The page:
I have been encouraged recently at the prospect that using the SAT/ACT as a basis for college admissions may go out with a whimper.
It was never going to go out with a bang because the collective action problem aournd the structure of competition we’ve erected for institutions is too powerful, but as schools were forced into test-optional policies because of covid-related test cancellations, many have discovered you can fill a first-year student cohort without those scores just fine.
The entire University of California system is dumping the tests. A record number of institutions will be test-optional. The hold these tests and these scores have over the narrative around what’s meaningful in college admissions has been definitively broken. It seems unlikely to me that this mythos can now be resurrected, and the attempts of people who seem invested in maintaining the illusion around the utility of the SAT seem to be falling short. Matthew Yglesias published a piece at his Substack newsletter criticizing the “anti-SAT backlash” citing the work of UC-Berkeley professor Jesse Rothstein in an attempt to defend the utility of the SAT, only to have Prof. Rothstein go to Twitter to illuminate the things that Yglesias gets wrong.
Pick a defense of using the SAT in admissions and Jon Boeckenstedt, Vice Provost for Enrollment Management at Oregon State University (which has also gone test-optional), has likely already dismantled it.
As seen in Eric Hoover’s recent article about St. Mary’s University in San Antonio, when it comes to non-selective institutions (which is the vast majority of U.S. postsecondary schools), the SAT is not necessary for admission decisions, and in reality, may be a barrier to schools finding as many possible candidates for enrollment as possible.
There are few if any compelling reasons to keep these tests around for the vast majority of schools and students, while there are numerous ones to ditch them. As the past year has demonstrated, whatever predictive power the tests may have is not sufficient to justify their continued use, and there’s little doubt that far more students experience them as a barrier than a gateway to opportunity.
Another plus would be to diminish the power and influence of the College Board, a billion dollar, pure rent seeking entity that in the words of Akil Bello, “operates as a nontransparent, unelected, unregulated, publicly funded federal regulator of K-12 curriculum and gatekeeper to higher education.”
Eliminating the use of these tests is also a blow to the U.S. News rankings. Everyone working inside of the higher education ecosystem already knows that this particular emperor has no clothes when it comes to judging the actual quality of education received at an institution, but perhaps the utter nakedness will be more apparent when there is no common metric by which to compare schools.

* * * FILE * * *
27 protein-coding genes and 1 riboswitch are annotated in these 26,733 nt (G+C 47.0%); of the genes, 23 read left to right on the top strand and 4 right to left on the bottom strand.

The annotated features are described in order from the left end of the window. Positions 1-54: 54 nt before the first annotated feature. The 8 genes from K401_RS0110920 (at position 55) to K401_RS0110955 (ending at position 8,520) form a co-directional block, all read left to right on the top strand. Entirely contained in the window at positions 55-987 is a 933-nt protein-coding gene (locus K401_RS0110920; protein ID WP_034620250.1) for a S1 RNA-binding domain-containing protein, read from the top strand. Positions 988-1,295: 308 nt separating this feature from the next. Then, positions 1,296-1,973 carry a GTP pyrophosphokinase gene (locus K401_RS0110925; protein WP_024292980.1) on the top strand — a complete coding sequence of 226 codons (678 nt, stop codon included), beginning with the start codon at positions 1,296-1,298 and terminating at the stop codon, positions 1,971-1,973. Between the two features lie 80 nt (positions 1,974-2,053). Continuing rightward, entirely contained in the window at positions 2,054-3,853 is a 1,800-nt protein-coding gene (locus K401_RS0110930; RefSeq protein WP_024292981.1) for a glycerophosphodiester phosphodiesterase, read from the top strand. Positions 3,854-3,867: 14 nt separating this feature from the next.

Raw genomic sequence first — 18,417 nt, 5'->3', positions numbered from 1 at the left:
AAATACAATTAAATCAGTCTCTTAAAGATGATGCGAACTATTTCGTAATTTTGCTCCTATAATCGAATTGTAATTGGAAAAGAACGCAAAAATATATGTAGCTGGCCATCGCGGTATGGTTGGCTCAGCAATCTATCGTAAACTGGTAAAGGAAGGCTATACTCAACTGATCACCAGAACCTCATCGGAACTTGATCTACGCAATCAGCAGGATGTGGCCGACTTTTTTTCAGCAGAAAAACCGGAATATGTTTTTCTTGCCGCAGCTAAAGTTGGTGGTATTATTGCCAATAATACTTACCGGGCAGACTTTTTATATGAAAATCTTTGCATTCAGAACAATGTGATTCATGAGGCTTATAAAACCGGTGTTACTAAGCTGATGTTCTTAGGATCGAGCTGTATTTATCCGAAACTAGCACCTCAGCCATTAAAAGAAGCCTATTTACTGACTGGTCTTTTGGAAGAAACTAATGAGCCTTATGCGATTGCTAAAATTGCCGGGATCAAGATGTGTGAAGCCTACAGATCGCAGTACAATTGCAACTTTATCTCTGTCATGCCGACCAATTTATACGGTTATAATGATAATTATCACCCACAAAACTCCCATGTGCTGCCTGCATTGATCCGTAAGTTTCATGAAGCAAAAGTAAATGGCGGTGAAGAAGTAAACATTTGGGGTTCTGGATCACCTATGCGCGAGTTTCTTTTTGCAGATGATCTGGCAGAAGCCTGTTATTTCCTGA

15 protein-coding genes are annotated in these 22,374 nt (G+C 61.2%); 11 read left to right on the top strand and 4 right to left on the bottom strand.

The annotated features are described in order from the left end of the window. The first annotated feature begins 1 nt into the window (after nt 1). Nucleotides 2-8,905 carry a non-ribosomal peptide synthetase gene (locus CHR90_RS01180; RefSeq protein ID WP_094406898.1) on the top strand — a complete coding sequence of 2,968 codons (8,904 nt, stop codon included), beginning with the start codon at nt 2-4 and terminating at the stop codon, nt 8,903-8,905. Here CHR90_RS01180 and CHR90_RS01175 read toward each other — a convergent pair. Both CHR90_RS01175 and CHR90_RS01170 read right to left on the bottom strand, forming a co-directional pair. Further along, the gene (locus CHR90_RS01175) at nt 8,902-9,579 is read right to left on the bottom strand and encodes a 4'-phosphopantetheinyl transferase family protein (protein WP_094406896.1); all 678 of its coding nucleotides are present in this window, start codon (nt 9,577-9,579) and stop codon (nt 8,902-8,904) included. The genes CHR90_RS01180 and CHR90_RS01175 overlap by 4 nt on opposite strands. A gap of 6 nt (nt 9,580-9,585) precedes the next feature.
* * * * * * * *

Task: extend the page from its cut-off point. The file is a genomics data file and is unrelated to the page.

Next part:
I could go on and on, but I’m most excited about what moving past the SAT and ACT may do for how we rethink what students experience prior to college. It has always been in the best interests of post-secondary schools to learn more about prospective students, and not only for the purposes of admission. If these tests don’t exist, what could arise in their place?
Untethered from the SAT, St. Mary’s is now asking fundamental questions about the admission and enrollment process from the ground up. So far, by Hoover’s accounting, they’ve found this process productive, and a spur to bring institutional operations in line with their values.
While the SAT/ACT are viewed as proxies for student achievement and academic potential, we know that they are not really that, and are impossible to untangle from other systemic factors that influence scores. They actually tell us very little about students on either of those dimensions. In specific, they offer precisely zero qualitative data on student learning and student lives, and even more importantly, they are largely black boxes to students themselves, offering no opportunity for learning through reflection.
What if, and I’m just spitballin’ here, we had another source of information about student achievement and academic potential? What if that information came from a source very close to the student, someone who had been intimately involved with the student’s journey the entire way through school?
I’ll stop being coy. I’m talking about students themselves. In my experience, students are enormously knowledgeable about when, and what they’re learning. (Or when they’re not learning.) I say this because I require students to produce grade narratives at the end of the course that articulate what they experienced and what they learned, when someone asks what students now know, I can point to those artifacts.
What if (still spitballin’) students applied to college with a portfolio of these learning narratives that both articulate what students have learned, and demonstrate a student’s particular orientation towards their own academic goals?
What if, rather than being part of an edtech product or learning management system which administrators go sniffing around for evidence of something or other, these were things that students controlled themselves with the ability to share at their own discretion?
What if our tools of assessment were tools of learning, rather than tools of judgment and sorting?
All of this is eminently doable, but it does require embracing a different set of values around how we view students and their work, as well as how students view their own work in the context of school. It requires privileging student agency and freedom over institutional surveillance and control. It means making sure that all post-secondary institutions are well resourced so the competition for access to opportunity is less fraught.
Five years ago no one would’ve thought the SAT/ACT would ever fade to irrelevance, so I’m going to choose to believe that these other steps are possible too.
Maybe even inevitable.